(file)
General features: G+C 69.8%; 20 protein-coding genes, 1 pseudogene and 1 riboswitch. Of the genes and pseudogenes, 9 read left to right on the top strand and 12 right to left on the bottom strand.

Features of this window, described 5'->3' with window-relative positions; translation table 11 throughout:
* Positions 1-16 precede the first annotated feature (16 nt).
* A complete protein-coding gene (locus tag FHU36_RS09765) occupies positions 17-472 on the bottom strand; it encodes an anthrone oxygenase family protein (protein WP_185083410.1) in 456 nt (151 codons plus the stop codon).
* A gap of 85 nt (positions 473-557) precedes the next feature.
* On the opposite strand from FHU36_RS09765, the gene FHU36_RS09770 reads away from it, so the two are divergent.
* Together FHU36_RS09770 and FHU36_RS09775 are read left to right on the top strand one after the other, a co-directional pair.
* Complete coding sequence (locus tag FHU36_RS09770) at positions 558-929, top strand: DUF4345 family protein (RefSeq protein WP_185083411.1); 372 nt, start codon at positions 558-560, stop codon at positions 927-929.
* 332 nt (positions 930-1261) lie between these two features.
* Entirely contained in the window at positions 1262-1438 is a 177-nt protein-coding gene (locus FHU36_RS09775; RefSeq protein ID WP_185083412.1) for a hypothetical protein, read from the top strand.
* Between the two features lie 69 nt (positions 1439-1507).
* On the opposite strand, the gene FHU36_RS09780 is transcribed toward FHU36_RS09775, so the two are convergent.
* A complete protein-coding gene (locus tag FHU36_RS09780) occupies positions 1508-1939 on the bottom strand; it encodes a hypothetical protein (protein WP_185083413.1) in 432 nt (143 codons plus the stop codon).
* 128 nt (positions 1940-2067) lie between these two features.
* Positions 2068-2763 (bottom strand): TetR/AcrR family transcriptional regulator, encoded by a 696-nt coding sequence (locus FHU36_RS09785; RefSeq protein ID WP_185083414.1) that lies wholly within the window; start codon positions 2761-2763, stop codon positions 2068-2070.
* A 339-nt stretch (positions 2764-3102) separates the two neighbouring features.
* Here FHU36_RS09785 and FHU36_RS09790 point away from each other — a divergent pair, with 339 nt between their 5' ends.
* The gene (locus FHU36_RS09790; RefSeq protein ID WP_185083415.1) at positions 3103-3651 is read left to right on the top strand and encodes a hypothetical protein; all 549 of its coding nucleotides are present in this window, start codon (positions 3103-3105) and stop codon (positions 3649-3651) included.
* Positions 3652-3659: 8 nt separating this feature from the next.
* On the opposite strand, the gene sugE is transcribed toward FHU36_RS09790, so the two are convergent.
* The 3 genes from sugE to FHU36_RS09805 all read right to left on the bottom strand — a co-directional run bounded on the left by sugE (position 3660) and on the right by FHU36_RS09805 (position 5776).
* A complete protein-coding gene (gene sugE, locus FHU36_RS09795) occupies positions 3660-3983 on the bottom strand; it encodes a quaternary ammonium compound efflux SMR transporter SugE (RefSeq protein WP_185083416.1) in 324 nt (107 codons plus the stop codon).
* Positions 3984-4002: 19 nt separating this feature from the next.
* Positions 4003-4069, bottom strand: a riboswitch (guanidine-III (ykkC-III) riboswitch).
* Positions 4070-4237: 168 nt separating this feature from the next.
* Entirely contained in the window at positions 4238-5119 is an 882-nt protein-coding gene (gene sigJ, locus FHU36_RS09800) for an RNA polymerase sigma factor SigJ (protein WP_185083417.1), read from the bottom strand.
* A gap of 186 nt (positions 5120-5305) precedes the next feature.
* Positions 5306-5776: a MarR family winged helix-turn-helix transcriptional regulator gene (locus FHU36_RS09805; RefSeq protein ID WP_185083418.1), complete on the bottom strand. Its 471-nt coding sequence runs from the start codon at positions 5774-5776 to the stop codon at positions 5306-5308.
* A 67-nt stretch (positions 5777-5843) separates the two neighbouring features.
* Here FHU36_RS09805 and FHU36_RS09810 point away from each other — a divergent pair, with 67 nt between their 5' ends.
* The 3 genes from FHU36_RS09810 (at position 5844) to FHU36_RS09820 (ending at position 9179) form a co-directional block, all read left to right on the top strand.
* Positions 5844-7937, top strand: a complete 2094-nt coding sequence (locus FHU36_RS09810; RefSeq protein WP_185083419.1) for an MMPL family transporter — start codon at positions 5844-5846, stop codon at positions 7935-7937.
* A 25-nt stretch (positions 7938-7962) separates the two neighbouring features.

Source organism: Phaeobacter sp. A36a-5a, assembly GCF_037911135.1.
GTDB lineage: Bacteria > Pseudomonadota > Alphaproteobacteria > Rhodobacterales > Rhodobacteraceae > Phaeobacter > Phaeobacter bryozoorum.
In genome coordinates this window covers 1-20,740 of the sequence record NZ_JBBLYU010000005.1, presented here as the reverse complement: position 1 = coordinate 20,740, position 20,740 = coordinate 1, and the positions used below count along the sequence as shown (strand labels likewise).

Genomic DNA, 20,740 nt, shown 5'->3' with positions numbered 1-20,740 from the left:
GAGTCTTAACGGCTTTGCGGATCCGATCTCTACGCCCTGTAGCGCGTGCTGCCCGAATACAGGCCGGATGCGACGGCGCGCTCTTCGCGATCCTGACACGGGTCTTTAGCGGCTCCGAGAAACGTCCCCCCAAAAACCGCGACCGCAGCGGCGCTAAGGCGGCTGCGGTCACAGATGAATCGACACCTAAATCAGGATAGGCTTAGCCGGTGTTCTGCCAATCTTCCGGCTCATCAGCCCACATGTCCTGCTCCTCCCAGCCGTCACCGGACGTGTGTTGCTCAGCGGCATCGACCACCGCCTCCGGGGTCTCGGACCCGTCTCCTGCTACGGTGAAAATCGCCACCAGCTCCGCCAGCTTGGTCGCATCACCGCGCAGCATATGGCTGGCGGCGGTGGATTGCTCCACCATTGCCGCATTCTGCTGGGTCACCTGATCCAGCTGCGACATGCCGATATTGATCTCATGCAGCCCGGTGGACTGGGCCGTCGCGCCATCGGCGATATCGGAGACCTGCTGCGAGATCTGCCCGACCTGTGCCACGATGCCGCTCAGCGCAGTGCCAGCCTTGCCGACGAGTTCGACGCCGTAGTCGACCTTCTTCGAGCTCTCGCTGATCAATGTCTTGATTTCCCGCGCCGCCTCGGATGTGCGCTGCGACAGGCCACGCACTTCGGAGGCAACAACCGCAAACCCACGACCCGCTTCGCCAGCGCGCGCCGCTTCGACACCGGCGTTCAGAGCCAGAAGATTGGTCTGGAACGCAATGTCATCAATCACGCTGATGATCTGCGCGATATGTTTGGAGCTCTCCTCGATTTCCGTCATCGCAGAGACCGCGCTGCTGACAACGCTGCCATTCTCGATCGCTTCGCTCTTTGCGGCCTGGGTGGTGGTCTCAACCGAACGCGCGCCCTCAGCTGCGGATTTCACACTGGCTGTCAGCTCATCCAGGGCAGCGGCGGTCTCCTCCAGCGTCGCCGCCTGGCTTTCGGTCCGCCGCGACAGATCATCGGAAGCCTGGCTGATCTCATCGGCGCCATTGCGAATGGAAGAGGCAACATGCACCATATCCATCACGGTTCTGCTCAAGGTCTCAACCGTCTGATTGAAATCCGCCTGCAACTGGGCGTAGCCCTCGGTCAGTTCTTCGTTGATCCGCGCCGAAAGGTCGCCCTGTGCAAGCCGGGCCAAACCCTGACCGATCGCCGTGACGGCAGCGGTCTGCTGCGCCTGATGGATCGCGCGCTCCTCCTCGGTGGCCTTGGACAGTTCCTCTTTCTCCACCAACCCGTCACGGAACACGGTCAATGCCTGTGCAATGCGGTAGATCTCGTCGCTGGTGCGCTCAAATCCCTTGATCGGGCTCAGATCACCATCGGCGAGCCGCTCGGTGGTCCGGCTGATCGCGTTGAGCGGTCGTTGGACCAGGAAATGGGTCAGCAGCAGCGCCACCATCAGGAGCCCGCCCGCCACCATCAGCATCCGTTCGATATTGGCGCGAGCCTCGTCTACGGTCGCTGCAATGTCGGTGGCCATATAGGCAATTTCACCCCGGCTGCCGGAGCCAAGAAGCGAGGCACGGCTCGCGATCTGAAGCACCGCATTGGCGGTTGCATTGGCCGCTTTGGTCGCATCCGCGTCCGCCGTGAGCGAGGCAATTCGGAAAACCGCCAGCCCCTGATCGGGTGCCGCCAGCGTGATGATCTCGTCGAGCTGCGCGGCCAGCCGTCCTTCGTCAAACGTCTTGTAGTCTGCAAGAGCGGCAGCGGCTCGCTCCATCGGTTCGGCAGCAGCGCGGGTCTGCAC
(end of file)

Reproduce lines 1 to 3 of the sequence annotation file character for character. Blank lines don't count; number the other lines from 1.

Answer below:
General features: G+C 69.8%; 20 protein-coding genes, 1 pseudogene and 1 riboswitch. Of the genes and pseudogenes, 9 read left to right on the top strand and 12 right to left on the bottom strand.

Features of this window, described 5'->3' with window-relative positions; translation table 11 throughout:
* Positions 1-16 precede the first annotated feature (16 nt).